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Normal Gets You Nowhere

I got a Nook for Mother’s Day and I am in love with it!  I recently downloaded a book called Normal Gets You Nowhere by Kelly Cutrone.

Kelly Cutrone is the founder of the fashion public relations, branding, and marketing firm People’s Revolution.  She stars in Kell on Earth on Bravo and has appeared on MTV’s The Hills and The City.

I did catch her show on Bravo a couple of times and enjoyed watching her sometimes train-wreck-y confrontational style, but I really only bought the book on a whim because of the title.

I don’t know what I expecting, but was very excited to find the following excerpt, which seems especially fitting for my Twice-Exceptional daughters.  In fact, I think this is an important message for all 2E kids.

“Basically, this book is for freaks. In my opinion, we need to raise an army of supertalented uberfreaks if we’re ever going to really change the world-since it’s only freaks who ever have. Look at Steve Jobs, Helen Keller, Rosa Parks, Vivienne Westwood, The Mother, Nelson Mandela, Indira Gandhi, Benjamin Franklin, Bono, Vincent Van Gogh, Paco Rabanne, Che Guevara, Amelia Earhart, Leonardo Da Vinci, Pope Joan, Leonard Cohen, Beethoven, Albert Einstein, Joan of Arc… well, you get the picture.  How many of these people followed anyone else’s rules?  Could any of them possibly be considered anything close to normal?

Let’s pause for a moment to see what Merriam-Webster has to say about “normal”:

nor-mal: 2 a: according with, constituting, or not deviating from a norm, rule, or principle; b: conforming to a type, standard, or regular pattern; 4 a: of, relating to, or characterized by average intelligence or development.

Duh.  I rest my case.  Who wants to be that?

By now you probably know that I have little patience for the teachers, parents, bosses and even friends who tell everyone they need to sit quietly and fit in.  History is full of successful, world-changing people who did not fit in and were definitely not normal. Instead of changing themselves to accommodate the status quo or what others thought they should be, these people put a spotlight on their differences—and changed humanity in the process.  Is it possible that the so-called normal people, the ones doing things the way the majority of people are doing them, are the crazy ones?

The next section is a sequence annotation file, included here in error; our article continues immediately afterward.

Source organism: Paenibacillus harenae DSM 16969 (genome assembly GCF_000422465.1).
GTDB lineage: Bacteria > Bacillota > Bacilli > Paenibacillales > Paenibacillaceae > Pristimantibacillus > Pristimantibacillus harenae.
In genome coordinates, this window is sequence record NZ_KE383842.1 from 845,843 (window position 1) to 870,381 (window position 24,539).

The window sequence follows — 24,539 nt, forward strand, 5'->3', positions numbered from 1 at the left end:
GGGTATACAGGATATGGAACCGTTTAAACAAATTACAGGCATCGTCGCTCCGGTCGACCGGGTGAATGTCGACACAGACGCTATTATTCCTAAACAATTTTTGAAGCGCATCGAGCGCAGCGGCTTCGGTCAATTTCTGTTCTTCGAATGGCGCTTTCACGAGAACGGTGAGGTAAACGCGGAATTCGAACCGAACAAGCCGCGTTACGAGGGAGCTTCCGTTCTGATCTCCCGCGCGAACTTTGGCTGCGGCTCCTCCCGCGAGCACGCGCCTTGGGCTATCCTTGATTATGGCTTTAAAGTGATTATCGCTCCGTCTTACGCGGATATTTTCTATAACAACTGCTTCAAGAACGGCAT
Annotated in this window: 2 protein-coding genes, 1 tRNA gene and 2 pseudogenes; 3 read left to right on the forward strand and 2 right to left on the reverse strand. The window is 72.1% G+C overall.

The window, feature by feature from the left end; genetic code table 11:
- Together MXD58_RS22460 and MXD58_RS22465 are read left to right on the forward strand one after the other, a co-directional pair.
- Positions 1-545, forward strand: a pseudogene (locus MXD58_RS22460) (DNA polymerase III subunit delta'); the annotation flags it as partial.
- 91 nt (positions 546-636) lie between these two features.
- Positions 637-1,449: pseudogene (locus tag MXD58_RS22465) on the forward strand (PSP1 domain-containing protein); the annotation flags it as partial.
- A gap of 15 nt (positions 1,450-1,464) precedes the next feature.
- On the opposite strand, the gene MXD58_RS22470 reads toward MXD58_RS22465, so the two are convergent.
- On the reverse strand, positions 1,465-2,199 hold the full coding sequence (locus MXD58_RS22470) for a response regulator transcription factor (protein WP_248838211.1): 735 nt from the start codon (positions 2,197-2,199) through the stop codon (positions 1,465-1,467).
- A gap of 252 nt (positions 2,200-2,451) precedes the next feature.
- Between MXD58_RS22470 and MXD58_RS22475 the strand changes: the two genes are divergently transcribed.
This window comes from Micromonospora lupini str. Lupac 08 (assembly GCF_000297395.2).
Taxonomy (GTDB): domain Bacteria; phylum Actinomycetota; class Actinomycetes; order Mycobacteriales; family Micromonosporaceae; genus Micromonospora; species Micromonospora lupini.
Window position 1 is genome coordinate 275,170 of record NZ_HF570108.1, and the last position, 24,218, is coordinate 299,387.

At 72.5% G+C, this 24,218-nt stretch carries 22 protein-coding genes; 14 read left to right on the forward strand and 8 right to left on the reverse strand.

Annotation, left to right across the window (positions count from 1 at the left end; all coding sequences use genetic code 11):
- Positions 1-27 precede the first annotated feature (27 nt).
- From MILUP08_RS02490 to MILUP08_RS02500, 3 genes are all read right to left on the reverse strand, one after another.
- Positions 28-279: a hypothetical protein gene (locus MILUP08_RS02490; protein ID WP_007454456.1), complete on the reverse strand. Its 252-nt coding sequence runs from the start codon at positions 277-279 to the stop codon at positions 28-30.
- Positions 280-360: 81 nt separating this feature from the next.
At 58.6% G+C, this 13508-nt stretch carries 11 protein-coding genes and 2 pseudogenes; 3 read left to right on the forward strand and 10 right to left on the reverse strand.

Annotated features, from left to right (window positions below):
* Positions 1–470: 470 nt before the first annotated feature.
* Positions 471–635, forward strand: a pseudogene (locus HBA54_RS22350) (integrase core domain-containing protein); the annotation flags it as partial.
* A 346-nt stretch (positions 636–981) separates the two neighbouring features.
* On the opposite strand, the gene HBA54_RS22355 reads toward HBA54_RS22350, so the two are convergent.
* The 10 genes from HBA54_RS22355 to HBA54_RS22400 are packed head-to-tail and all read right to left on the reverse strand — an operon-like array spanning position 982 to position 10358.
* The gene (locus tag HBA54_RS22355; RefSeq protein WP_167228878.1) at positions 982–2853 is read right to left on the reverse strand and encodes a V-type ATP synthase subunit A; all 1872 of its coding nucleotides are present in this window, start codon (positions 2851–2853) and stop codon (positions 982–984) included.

It’s time we started seeing words like “kooky,” “abnormal,” “crazy,” “eccentric,” and “freak” as what they are:  character differentiation.  I know you don’t feel normal, so why are you trying to act it and prove to everyone you are?

And once you agree you’re actually as distinctive and individual as your thumbprint- even if you’ve been programmed to behave in “normal” ways-then what? How do we use our specific eccentricities to make a difference in ourselves, our immediate community, our chosen field of employment, and ultimately the world?

I think it’s absolutely essential for you to know you are sacred, magical, and special, to nurture that truth and unleash it into the world.”

Kelly Cutrone
Normal Gets You Nowhere

My First #gtchat

I participated in my first #gtchat on Twitter last Friday.  Gtchat is moderated by Deborah Mersino of www.ingeniosus.net.  Thanks Deborah!

Each Friday there are two hour-long interactive gtchats. Tweeters from all over the globe get together on Twitter to discuss different gifted topics.

I say I participated this week because I’ve lurked during gtchats in the past, but have been too shy to join in.  This week though, the topic was 2E or Twice Exceptional learners and I decided to jump in.